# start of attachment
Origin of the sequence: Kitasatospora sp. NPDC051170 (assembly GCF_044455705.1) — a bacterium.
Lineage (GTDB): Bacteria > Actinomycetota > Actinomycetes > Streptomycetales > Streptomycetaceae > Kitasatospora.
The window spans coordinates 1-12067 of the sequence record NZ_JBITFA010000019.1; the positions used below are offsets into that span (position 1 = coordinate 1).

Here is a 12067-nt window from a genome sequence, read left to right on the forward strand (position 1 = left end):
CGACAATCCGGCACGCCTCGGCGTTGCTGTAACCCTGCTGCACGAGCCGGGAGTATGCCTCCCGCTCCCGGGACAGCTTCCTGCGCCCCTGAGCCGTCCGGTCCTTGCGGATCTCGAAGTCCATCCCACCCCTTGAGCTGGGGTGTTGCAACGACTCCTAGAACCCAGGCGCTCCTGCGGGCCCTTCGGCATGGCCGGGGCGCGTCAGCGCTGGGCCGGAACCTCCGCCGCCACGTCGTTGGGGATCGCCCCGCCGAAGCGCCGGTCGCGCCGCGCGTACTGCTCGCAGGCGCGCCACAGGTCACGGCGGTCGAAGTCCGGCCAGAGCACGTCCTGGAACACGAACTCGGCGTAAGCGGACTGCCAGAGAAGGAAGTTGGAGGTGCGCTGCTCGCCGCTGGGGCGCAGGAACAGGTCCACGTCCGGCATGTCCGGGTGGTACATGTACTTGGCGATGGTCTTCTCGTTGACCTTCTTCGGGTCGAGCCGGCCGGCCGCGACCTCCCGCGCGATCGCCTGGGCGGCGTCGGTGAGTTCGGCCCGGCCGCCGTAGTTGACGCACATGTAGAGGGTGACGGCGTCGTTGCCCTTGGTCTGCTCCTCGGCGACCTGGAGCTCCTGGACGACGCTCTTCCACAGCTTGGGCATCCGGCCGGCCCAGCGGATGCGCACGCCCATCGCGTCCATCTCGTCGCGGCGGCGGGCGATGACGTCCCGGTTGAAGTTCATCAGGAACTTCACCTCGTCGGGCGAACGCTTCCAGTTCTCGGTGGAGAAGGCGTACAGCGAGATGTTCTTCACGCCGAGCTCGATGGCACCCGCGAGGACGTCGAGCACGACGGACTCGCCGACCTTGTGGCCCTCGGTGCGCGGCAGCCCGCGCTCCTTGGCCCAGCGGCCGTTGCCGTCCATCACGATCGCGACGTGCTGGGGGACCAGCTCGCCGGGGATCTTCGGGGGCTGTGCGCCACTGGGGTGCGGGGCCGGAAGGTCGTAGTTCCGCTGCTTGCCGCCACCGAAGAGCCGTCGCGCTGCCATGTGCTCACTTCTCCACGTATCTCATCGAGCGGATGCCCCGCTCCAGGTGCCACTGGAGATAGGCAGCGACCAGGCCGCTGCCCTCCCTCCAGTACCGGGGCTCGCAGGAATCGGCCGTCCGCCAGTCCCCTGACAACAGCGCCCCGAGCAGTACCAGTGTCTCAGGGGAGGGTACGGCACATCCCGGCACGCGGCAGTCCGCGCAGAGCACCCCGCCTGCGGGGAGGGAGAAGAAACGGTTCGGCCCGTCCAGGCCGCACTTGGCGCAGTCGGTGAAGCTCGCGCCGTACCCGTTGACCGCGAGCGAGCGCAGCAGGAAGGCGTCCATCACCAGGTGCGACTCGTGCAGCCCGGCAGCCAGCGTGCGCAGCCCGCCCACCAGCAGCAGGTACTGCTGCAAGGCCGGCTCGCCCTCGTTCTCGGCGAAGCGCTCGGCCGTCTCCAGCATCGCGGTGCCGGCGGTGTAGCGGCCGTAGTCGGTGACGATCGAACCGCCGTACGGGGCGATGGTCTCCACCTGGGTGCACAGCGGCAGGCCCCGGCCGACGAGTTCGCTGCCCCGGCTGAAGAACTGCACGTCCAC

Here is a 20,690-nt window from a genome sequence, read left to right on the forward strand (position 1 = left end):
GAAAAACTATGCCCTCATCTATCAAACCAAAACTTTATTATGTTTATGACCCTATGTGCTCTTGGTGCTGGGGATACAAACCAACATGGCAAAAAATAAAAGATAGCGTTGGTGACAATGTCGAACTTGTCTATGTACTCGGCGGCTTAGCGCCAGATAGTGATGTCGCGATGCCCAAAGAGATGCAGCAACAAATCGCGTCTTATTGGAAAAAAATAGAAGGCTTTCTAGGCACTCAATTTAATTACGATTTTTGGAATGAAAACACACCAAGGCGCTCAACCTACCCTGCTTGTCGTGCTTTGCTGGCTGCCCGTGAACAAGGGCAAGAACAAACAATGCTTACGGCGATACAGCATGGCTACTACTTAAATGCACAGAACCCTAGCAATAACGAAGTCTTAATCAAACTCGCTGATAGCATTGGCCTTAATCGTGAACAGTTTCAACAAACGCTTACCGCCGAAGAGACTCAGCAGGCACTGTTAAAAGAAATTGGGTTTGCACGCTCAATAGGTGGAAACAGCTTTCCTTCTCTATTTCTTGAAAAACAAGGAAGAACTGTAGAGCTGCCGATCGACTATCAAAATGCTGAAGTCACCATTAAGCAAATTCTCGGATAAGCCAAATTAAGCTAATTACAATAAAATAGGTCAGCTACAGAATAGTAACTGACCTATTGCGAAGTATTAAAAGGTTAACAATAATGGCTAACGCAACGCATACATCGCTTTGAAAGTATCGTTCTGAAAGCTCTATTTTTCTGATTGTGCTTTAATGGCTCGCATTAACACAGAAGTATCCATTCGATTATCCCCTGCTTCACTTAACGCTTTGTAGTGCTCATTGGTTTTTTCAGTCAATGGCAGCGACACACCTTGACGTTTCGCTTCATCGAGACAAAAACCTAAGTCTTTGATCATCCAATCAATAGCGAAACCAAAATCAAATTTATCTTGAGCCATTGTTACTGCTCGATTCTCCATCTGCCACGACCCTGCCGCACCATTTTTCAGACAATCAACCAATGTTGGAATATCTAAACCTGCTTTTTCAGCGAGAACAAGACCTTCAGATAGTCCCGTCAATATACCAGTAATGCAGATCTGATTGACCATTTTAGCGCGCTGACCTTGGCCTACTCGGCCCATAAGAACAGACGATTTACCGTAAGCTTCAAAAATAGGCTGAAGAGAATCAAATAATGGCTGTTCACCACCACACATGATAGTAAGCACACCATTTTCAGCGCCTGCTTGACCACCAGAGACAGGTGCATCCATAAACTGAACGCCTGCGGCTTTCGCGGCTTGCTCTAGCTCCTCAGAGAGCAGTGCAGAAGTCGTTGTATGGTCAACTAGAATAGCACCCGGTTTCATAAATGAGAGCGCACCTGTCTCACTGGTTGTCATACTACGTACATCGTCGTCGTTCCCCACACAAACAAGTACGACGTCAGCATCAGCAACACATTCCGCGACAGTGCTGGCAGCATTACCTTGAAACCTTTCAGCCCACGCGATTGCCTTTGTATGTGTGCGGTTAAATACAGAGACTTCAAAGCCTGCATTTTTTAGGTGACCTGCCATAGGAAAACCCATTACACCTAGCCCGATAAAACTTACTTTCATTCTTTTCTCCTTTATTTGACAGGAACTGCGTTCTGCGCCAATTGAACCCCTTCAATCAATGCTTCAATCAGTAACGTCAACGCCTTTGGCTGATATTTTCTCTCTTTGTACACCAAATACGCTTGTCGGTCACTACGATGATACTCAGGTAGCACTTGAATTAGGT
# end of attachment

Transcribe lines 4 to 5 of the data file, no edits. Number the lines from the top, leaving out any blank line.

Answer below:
Here is a 12067-nt window from a genome sequence, read left to right on the forward strand (position 1 = left end):
CGACAATCCGGCACGCCTCGGCGTTGCTGTAACCCTGCTGCACGAGCCGGGAGTATGCCTCCCGCTCCCGGGACAGCTTCCTGCGCCCCTGAGCCGTCCGGTCCTTGCGGATCTCGAAGTCCATCCCACCCCTTGAGCTGGGGTGTTGCAACGACTCCTAGAACCCAGGCGCTCCTGCGGGCCCTTCGGCATGGCCGGGGCGCGTCAGCGCTGGGCCGGAACCTCCGCCGCCACGTCGTTGGGGATCGCCCCGCCGAAGCGCCGGTCGCGCCGCGCGTACTGCTCGCAGGCGCGCCACAGGTCACGGCGGTCGAAGTCCGGCCAGAGCACGTCCTGGAACACGAACTCGGCGTAAGCGGACTGCCAGAGAAGGAAGTTGGAGGTGCGCTGCTCGCCGCTGGGGCGCAGGAACAGGTCCACGTCCGGCATGTCCGGGTGGTACATGTACTTGGCGATGGTCTTCTCGTTGACCTTCTTCGGGTCGAGCCGGCCGGCCGCGACCTCCCGCGCGATCGCCTGGGCGGCGTCGGTGAGTTCGGCCCGGCCGCCGTAGTTGACGCACATGTAGAGGGTGACGGCGTCGTTGCCCTTGGTCTGCTCCTCGGCGACCTGGAGCTCCTGGACGACGCTCTTCCACAGCTTGGGCATCCGGCCGGCCCAGCGGATGCGCACGCCCATCGCGTCCATCTCGTCGCGGCGGCGGGCGATGACGTCCCGGTTGAAGTTCATCAGGAACTTCACCTCGTCGGGCGAACGCTTCCAGTTCTCGGTGGAGAAGGCGTACAGCGAGATGTTCTTCACGCCGAGCTCGATGGCACCCGCGAGGACGTCGAGCACGACGGACTCGCCGACCTTGTGGCCCTCGGTGCGCGGCAGCCCGCGCTCCTTGGCCCAGCGGCCGTTGCCGTCCATCACGATCGCGACGTGCTGGGGGACCAGCTCGCCGGGGATCTTCGGGGGCTGTGCGCCACTGGGGTGCGGGGCCGGAAGGTCGTAGTTCCGCTGCTTGCCGCCACCGAAGAGCCGTCGCGCTGCCATGTGCTCACTTCTCCACGTATCTCATCGAGCGGATGCCCCGCTCCAGGTGCCACTGGAGATAGGCAGCGACCAGGCCGCTGCCCTCCCTCCAGTACCGGGGCTCGCAGGAATCGGCCGTCCGCCAGTCCCCTGACAACAGCGCCCCGAGCAGTACCAGTGTCTCAGGGGAGGGTACGGCACATCCCGGCACGCGGCAGTCCGCGCAGAGCACCCCGCCTGCGGGGAGGGAGAAGAAACGGTTCGGCCCGTCCAGGCCGCACTTGGCGCAGTCGGTGAAGCTCGCGCCGTACCCGTTGACCGCGAGCGAGCGCAGCAGGAAGGCGTCCATCACCAGGTGCGACTCGTGCAGCCCGGCAGCCAGCGTGCGCAGCCCGCCCACCAGCAGCAGGTACTGCTGCAAGGCCGGCTCGCCCTCGTTCTCGGCGAAGCGCTCGGCCGTCTCCAGCATCGCGGTGCCGGCGGTGTAGCGGCCGTAGTCGGTGACGATCGAACCGCCGTACGGGGCGATGGTCTCCACCTGGGTGCACAGCGGCAGGCCCCGGCCGACGAGTTCGCTGCCCCGGCTGAAGAACTGCACGTCCAC